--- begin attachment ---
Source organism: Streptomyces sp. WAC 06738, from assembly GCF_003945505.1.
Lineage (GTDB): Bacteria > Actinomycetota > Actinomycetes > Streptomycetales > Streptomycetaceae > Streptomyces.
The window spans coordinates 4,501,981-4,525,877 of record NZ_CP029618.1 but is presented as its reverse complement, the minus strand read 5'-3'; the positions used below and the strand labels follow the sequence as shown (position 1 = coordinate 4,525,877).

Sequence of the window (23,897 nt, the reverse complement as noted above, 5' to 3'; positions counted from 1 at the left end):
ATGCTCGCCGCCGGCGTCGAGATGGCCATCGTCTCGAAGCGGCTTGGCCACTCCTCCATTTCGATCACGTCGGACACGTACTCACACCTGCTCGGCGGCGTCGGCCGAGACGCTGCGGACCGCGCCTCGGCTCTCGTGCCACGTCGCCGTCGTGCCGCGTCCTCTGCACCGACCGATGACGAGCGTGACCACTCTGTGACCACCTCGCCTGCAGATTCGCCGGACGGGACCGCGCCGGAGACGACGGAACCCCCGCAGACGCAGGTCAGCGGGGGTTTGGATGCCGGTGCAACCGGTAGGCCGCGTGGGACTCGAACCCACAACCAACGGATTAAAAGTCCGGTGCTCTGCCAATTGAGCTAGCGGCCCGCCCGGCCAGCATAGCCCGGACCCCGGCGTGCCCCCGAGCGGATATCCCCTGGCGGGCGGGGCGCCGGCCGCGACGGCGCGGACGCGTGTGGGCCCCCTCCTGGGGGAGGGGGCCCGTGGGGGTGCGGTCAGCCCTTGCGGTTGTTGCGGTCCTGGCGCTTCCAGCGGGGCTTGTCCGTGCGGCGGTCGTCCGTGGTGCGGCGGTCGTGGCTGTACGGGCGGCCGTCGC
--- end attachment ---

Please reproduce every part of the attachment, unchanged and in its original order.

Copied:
Source organism: Streptomyces sp. WAC 06738, from assembly GCF_003945505.1.
Lineage (GTDB): Bacteria > Actinomycetota > Actinomycetes > Streptomycetales > Streptomycetaceae > Streptomyces.
The window spans coordinates 4,501,981-4,525,877 of record NZ_CP029618.1 but is presented as its reverse complement, the minus strand read 5'-3'; the positions used below and the strand labels follow the sequence as shown (position 1 = coordinate 4,525,877).

Sequence of the window (23,897 nt, the reverse complement as noted above, 5' to 3'; positions counted from 1 at the left end):
ATGCTCGCCGCCGGCGTCGAGATGGCCATCGTCTCGAAGCGGCTTGGCCACTCCTCCATTTCGATCACGTCGGACACGTACTCACACCTGCTCGGCGGCGTCGGCCGAGACGCTGCGGACCGCGCCTCGGCTCTCGTGCCACGTCGCCGTCGTGCCGCGTCCTCTGCACCGACCGATGACGAGCGTGACCACTCTGTGACCACCTCGCCTGCAGATTCGCCGGACGGGACCGCGCCGGAGACGACGGAACCCCCGCAGACGCAGGTCAGCGGGGGTTTGGATGCCGGTGCAACCGGTAGGCCGCGTGGGACTCGAACCCACAACCAACGGATTAAAAGTCCGGTGCTCTGCCAATTGAGCTAGCGGCCCGCCCGGCCAGCATAGCCCGGACCCCGGCGTGCCCCCGAGCGGATATCCCCTGGCGGGCGGGGCGCCGGCCGCGACGGCGCGGACGCGTGTGGGCCCCCTCCTGGGGGAGGGGGCCCGTGGGGGTGCGGTCAGCCCTTGCGGTTGTTGCGGTCCTGGCGCTTCCAGCGGGGCTTGTCCGTGCGGCGGTCGTCCGTGGTGCGGCGGTCGTGGCTGTACGGGCGGCCGTCGC